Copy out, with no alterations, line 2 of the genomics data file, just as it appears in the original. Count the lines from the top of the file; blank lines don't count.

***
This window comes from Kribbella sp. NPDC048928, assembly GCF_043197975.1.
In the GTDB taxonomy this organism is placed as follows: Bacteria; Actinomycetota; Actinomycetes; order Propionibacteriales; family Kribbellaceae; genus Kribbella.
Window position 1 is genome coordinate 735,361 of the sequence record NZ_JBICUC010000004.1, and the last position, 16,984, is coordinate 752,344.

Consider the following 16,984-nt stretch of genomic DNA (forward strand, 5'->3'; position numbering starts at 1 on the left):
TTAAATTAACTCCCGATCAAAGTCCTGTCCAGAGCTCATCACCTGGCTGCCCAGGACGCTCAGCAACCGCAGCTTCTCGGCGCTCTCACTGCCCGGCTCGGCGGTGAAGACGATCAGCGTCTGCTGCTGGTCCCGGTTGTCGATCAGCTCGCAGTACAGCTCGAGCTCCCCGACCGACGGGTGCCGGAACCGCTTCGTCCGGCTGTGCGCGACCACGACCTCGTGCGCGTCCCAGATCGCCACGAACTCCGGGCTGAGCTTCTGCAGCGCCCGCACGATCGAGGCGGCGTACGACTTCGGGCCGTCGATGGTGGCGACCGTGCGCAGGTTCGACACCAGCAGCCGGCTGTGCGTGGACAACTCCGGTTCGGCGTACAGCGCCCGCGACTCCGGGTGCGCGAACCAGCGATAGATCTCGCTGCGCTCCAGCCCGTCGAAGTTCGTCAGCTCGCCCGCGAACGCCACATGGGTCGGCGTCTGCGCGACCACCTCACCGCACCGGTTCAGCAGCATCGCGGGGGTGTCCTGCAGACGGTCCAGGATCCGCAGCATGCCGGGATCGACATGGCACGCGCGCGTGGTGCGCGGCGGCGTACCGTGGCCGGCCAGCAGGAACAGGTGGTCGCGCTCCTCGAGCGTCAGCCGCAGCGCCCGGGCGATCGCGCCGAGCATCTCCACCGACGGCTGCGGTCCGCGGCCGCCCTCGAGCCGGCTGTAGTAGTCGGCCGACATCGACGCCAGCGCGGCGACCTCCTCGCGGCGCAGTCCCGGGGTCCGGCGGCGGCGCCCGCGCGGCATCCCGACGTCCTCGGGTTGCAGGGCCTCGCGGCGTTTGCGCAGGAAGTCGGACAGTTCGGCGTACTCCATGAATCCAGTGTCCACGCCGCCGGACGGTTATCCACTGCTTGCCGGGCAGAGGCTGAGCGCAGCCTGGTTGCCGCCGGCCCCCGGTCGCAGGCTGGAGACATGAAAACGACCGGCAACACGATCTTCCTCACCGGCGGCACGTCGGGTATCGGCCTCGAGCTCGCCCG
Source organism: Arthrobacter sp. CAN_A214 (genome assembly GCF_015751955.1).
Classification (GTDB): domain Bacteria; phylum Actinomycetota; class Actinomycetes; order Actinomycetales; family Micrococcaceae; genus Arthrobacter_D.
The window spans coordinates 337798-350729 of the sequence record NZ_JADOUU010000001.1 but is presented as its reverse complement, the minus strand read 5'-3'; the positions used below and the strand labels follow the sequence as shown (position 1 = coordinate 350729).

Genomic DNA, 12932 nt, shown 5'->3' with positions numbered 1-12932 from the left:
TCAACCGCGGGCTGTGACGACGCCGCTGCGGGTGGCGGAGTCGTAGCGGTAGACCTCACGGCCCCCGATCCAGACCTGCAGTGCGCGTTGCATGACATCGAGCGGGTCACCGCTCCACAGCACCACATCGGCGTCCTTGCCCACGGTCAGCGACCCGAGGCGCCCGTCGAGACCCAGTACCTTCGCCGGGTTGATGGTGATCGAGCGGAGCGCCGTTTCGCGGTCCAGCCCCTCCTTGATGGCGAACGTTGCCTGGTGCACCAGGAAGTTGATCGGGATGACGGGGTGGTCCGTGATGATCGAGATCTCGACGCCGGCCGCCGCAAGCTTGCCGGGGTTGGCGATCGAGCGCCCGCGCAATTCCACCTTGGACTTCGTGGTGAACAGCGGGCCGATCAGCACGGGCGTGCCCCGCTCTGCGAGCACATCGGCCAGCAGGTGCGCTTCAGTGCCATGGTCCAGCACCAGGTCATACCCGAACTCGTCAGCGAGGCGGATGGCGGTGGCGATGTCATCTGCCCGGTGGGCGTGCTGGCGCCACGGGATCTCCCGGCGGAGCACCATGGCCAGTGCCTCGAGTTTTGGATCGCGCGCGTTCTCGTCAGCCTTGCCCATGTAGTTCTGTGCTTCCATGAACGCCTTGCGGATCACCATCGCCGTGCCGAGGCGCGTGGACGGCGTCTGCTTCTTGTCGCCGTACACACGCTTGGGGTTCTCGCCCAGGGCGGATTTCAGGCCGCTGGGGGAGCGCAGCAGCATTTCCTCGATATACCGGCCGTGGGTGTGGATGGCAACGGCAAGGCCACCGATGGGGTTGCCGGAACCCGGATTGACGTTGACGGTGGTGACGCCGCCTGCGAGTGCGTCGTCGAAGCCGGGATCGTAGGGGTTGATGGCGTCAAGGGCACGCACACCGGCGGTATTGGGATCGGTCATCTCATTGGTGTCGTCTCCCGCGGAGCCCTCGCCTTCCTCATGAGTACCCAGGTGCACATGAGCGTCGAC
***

In the GTDB taxonomy this organism is placed as follows: Bacteria; Actinomycetota; Actinomycetes; order Propionibacteriales; family Kribbellaceae; genus Kribbella.